We’ve been told to keep this a secret but I just feel that ain’t right.
Whilst the blame that some people are throwing to us, bloggers, I’m still posting this travel guide for those who are interested to experience and discover Catmon. We expect everybody to practice responsible tourism and give others the chance to witness the beauty of the place, too. 🙂
Where: The trek started at Barangay Tabili Elementary School. You can choose to trek upstream or downstream depending on your capacity. 😀
How to get there: Ride a north-bound bus in the North Bus Terminal and tell the driver to drop you off in corner Katambisan, Barangay Corazon, Catmon. Travel time should not take more than two hours for moderate traffic. Bus fare from terminal to Catmon — Php78. From corner Katambisan, hail a motorcycle to take you to Barangay Tabili Elementary School. We suggest you meet your guides first before going there and they will make the negotations for you. Motorcycle fare — Php50.
Who to contact: Our awesome guide was Mr Kyno Lim Dumlao. He knows the place like the back of his hands so we suggest you contact him. He also conducts guideship to Mt Kapayas and other destinations that requires extreme adventures. You can reach him through this number: 0999 325 9621 😀 You can also negotiate the fee with him.
Tips and Reminders:**Wear proper clothing and footwear for this activity. **Bring enough water to keep yourself hydrated during the entire adventure. **Expect to plunge in the water so bring your dry bags with you to protect your personal belongings like phones and wallets. **The trek would last more than two hours, you can bring trail snacks with you but be mindful of your trash. **You will be chasing waterfalls, if the place is not what you expected, just enjoy the moment and stop comparing. This place is unique in its own way and that’s what makes it beautiful. **And lastly, LEAVE NO TRACE!!! 😀
Php176 — bus fare (back and forth)
Php100 — motorcycle fare (back and forth)
Php200 — guide fee
Total: Php456 (Note: This was our individual expense. Food expenses are not included for you may have different preferences.)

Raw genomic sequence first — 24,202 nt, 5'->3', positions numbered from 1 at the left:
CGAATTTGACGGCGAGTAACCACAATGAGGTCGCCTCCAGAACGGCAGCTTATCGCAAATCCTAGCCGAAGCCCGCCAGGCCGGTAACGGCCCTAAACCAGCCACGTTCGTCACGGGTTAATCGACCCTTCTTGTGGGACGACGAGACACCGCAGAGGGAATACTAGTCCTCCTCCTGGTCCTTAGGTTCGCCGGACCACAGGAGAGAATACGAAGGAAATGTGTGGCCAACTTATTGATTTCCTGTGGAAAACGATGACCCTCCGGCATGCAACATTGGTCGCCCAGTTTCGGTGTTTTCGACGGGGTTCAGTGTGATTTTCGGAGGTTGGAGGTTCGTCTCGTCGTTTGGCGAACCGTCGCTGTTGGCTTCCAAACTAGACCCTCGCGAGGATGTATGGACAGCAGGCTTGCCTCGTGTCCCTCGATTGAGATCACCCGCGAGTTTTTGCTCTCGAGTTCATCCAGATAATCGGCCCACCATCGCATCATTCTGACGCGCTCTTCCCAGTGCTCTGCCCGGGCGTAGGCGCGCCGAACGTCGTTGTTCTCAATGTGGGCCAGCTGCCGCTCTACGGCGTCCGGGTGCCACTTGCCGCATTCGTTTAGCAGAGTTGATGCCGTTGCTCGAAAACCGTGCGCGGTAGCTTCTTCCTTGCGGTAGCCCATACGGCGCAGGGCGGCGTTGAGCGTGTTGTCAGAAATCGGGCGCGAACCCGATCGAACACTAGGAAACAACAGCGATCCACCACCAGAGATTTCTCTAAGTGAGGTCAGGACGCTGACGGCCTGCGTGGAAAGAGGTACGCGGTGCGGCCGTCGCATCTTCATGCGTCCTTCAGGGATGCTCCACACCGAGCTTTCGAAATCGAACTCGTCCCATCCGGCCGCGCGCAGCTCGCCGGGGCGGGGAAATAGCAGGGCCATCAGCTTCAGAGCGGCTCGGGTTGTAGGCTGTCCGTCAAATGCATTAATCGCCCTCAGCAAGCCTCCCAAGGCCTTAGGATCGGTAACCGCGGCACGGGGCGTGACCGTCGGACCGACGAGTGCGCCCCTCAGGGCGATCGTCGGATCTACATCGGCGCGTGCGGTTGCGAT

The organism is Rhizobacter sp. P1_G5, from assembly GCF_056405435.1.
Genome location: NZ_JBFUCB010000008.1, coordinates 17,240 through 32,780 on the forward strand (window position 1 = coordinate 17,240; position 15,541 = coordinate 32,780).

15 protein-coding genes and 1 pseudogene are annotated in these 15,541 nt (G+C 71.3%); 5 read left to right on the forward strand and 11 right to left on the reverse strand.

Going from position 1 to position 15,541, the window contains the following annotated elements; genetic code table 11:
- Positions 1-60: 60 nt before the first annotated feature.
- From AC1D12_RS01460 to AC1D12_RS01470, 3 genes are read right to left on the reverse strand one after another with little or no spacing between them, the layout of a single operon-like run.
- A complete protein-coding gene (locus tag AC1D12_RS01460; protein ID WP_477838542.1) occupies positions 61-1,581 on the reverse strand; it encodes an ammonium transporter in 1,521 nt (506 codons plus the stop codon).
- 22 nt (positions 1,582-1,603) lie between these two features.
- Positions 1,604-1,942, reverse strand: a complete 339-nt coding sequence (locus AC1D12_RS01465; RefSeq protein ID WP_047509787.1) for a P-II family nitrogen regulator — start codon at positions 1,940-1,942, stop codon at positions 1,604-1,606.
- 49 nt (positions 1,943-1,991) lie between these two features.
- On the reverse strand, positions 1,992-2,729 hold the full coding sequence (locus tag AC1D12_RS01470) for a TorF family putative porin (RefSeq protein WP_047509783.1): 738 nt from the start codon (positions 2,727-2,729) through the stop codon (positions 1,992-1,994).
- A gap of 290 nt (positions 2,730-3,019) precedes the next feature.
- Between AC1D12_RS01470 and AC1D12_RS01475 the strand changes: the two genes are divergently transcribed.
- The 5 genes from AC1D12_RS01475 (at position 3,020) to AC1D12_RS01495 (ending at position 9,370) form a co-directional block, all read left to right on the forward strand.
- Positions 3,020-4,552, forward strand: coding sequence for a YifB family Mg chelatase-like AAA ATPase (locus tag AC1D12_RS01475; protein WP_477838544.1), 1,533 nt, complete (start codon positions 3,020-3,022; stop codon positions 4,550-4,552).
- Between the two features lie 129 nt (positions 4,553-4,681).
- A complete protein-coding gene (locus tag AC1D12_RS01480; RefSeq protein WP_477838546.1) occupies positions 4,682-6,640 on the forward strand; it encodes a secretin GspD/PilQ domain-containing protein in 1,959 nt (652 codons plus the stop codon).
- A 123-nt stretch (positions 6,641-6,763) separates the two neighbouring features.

We hope you’ll enjoy trekking the rivers of Catmon as much as we did. We’d love to hear your stories about your adventure, too. Update us! 😀
Let’s wander where the WIFI is weak or where there’s no SIGNAL at all.
While everybody’s planning for a beach getaway, we, on the otherhand, found ourselves in the middle of the woods, surounded by mountains, hearing the music not everybody can hear. We’re going back to nature!
Who would have thought a place which was used as a grazing ground for carabaos could give us a total relaxation away from chaotic life in the city? In the outskirts of Argao, lies this wondrous haven called Coal Mountain Resort, a perfect place for those who wanted retreat from the bustling metropolis.
The hubby and I had our post-Valentine celebration (we just need some reason to getaway, you know) in this haven. I was very excited that I booked a room more than a week ahead. Well, I think that was just right because when I called, most rooms were already booked and there were only two deluxe rooms left. The staff whom I talked to said the resort is usually full on weekends especially the family and group rooms. So yah, I suggest to book your rooms ahead.
Our one hour butt-aching motorcycle ride was totally worth it. Admittedly though, when we arrived at the resort, I was kind of “disappointed” as there was no wonderful decoration that would make anybody curious and interested to see what’s inside. The look from the outside was very simple and straightforward.
But, see “never judge a resort by its gate”. 😀
Yet, when we went inside I felt euphoric as I ran towards their viewing deck. It offers a panoramic view of the lush greeneries of the mountains that surrounds the resorts, some of which are part of Dalaguete mountain range. Not to mention the invigorating mountain air, I felt like we were transported to a different world.
I was very excited to roam around to see what other wonders the resort has to offer. So, right after we threw our bags inside the room, I immediately went to explore the place. Look at this wonderful view from our room, don’t you want to wake up everyday for this?
It’s wonderful how the resort mainted its homey environment. It so much felt like I was having a vacation in my grandparent’s house in the countryside. Oh, I could live like this forever.
The resort has three swimming pools, all are fed by free-flowing spring water. But you have to go through the woods to reach the third pool which was the deepest, too.
The first pool is 4ft deep. It is mango-shaped, by the way. It also has a slide for kids or for those who are kids at heart.